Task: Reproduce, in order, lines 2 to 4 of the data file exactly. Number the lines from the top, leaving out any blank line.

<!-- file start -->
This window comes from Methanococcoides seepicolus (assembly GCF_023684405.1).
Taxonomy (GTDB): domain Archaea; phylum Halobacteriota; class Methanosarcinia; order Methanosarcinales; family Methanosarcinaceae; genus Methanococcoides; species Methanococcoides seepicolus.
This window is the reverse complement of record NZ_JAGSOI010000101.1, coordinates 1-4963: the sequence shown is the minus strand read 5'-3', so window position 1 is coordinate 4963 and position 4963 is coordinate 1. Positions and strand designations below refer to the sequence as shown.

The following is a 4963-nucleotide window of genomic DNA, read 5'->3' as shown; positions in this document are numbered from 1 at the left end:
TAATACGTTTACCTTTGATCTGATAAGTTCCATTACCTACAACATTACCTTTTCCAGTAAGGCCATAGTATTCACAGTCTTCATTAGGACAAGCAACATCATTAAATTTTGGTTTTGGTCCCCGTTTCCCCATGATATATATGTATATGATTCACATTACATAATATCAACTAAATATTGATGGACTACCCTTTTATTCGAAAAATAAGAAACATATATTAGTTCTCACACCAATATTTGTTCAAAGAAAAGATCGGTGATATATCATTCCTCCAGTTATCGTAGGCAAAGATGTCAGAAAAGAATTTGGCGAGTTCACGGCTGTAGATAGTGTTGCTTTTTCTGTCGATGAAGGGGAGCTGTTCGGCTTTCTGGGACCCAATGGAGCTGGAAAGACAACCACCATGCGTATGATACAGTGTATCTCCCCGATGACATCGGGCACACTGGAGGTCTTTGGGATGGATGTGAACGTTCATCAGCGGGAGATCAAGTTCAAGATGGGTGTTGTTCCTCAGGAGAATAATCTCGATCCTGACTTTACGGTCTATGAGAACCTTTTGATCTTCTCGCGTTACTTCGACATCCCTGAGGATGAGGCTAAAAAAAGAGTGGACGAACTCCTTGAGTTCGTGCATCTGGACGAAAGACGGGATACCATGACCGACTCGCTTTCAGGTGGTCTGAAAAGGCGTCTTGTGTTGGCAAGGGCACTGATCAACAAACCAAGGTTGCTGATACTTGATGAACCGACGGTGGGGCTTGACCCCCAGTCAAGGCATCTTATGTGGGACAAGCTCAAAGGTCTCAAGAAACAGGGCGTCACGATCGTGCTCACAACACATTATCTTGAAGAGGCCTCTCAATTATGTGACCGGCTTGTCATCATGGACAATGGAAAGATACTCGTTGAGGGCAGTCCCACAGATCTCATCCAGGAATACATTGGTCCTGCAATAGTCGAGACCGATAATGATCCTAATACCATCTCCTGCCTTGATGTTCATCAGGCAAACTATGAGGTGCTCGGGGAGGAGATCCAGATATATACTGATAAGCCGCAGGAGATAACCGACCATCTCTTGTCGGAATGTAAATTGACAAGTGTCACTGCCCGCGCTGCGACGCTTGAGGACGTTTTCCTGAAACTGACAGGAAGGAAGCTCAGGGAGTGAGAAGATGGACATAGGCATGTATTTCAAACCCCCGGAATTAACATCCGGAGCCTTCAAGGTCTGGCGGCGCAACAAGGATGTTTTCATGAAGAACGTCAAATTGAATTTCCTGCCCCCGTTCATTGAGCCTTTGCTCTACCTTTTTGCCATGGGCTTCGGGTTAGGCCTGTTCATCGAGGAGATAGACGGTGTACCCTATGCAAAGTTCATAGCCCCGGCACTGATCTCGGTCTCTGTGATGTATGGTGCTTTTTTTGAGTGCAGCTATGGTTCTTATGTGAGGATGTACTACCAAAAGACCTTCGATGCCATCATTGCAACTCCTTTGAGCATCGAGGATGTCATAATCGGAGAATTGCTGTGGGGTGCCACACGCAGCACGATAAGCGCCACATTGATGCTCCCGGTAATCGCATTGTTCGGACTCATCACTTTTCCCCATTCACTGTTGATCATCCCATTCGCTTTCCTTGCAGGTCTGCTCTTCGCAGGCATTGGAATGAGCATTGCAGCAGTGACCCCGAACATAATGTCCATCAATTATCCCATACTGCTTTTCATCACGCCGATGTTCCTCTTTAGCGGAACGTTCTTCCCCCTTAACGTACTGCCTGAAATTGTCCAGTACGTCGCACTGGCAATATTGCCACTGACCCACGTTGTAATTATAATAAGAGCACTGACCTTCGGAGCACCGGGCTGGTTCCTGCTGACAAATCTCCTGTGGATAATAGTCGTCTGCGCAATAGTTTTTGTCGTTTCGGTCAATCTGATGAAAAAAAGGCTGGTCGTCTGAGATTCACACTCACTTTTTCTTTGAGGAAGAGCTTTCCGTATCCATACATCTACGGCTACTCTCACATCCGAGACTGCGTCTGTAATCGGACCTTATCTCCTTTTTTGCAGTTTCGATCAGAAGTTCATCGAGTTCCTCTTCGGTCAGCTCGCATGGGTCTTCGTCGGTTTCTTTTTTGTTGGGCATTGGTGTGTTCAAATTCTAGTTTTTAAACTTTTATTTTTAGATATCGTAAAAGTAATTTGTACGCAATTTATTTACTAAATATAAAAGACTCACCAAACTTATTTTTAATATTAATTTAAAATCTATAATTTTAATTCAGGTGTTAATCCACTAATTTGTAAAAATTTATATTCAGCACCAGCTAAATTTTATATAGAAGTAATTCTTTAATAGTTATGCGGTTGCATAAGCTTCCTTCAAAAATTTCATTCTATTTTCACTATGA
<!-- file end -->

Taxonomy (GTDB): domain Archaea; phylum Halobacteriota; class Methanosarcinia; order Methanosarcinales; family Methanosarcinaceae; genus Methanococcoides; species Methanococcoides seepicolus.
This window is the reverse complement of record NZ_JAGSOI010000101.1, coordinates 1-4963: the sequence shown is the minus strand read 5'-3', so window position 1 is coordinate 4963 and position 4963 is coordinate 1. Positions and strand designations below refer to the sequence as shown.

The following is a 4963-nucleotide window of genomic DNA, read 5'->3' as shown; positions in this document are numbered from 1 at the left end: